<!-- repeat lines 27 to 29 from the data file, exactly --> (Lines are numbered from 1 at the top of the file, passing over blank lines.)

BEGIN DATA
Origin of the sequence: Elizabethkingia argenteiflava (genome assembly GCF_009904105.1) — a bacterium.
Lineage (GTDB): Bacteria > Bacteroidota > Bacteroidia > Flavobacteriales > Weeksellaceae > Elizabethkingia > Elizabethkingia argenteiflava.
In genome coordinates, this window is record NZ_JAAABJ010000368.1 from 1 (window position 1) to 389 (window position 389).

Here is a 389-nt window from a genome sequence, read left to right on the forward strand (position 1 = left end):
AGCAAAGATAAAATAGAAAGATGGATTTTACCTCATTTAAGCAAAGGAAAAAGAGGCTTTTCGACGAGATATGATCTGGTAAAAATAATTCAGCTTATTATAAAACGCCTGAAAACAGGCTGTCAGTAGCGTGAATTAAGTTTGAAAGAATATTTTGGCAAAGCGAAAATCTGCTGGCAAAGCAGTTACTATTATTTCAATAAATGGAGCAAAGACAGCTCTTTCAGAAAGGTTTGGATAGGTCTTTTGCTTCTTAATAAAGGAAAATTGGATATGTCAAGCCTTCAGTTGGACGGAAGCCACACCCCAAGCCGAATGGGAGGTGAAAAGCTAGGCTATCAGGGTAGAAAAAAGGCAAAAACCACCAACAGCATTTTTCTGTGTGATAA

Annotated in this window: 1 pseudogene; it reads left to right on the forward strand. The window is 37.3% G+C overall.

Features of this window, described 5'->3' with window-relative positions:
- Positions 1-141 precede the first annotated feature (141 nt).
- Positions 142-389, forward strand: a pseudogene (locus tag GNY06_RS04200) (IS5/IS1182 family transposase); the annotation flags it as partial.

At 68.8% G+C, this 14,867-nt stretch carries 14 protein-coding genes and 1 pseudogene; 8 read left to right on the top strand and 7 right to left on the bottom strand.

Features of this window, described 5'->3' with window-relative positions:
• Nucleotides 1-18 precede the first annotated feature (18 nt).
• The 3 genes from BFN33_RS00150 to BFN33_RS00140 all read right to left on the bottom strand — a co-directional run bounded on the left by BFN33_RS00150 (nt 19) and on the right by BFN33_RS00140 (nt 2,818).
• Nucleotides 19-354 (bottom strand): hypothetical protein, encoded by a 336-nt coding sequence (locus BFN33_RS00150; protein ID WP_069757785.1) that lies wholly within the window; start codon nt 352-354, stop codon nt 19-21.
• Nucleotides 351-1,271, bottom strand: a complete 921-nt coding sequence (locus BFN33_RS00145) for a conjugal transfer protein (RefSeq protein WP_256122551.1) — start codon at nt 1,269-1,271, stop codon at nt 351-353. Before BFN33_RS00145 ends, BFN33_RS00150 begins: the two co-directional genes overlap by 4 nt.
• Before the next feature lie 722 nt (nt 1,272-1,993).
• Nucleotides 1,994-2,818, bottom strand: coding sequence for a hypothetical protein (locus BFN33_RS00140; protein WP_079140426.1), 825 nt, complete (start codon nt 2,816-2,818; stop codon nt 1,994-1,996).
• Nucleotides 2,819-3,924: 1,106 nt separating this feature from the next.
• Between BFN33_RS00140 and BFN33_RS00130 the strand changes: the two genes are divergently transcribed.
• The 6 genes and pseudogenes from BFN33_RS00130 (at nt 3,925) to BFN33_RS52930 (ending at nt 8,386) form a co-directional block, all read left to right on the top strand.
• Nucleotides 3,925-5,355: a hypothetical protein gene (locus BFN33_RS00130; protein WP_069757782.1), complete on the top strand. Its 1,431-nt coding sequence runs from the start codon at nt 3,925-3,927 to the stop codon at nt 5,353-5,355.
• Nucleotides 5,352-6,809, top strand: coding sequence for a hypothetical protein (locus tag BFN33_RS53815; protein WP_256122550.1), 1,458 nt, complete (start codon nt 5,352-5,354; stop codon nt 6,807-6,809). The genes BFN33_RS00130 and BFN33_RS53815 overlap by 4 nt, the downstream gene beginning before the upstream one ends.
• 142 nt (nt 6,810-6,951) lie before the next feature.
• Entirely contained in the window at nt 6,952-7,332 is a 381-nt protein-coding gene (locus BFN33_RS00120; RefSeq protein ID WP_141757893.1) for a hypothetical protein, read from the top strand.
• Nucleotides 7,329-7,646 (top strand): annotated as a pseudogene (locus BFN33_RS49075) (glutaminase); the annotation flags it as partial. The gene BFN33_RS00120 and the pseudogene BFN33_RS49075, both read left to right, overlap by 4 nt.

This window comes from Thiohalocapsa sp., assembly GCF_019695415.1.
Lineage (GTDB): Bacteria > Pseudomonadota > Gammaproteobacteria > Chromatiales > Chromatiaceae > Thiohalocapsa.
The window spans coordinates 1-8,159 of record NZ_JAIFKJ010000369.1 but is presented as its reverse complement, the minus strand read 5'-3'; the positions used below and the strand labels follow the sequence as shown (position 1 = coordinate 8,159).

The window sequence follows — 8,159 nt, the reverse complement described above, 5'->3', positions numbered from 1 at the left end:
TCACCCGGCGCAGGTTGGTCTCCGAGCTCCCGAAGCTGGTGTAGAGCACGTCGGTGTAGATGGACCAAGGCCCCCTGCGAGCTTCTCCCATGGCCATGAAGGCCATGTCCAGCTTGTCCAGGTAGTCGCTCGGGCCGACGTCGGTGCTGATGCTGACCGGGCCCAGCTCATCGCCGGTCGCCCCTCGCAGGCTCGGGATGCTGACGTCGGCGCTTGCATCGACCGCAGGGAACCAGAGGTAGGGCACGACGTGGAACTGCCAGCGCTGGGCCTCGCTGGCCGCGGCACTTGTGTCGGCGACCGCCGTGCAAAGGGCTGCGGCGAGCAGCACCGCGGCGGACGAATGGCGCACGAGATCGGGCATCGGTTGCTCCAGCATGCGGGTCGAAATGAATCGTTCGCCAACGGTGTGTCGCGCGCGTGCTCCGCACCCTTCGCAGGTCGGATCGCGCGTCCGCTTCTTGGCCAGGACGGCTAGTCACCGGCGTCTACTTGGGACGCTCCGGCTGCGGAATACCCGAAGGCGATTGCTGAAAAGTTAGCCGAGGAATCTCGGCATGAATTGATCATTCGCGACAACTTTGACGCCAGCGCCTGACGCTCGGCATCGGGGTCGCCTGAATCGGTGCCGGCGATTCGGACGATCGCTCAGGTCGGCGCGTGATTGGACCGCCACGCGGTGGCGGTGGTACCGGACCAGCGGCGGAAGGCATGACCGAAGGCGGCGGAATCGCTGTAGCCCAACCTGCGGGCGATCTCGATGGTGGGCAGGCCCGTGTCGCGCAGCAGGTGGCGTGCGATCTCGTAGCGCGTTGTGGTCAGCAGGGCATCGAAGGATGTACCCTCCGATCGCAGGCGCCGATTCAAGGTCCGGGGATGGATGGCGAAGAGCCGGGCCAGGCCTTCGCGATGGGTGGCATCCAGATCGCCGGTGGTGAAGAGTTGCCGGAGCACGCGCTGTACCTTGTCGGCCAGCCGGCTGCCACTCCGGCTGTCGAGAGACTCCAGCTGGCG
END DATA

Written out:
Lineage (GTDB): Bacteria > Pseudomonadota > Gammaproteobacteria > Chromatiales > Chromatiaceae > Thiohalocapsa.
The window spans coordinates 1-8,159 of record NZ_JAIFKJ010000369.1 but is presented as its reverse complement, the minus strand read 5'-3'; the positions used below and the strand labels follow the sequence as shown (position 1 = coordinate 8,159).

The window sequence follows — 8,159 nt, the reverse complement described above, 5'->3', positions numbered from 1 at the left end: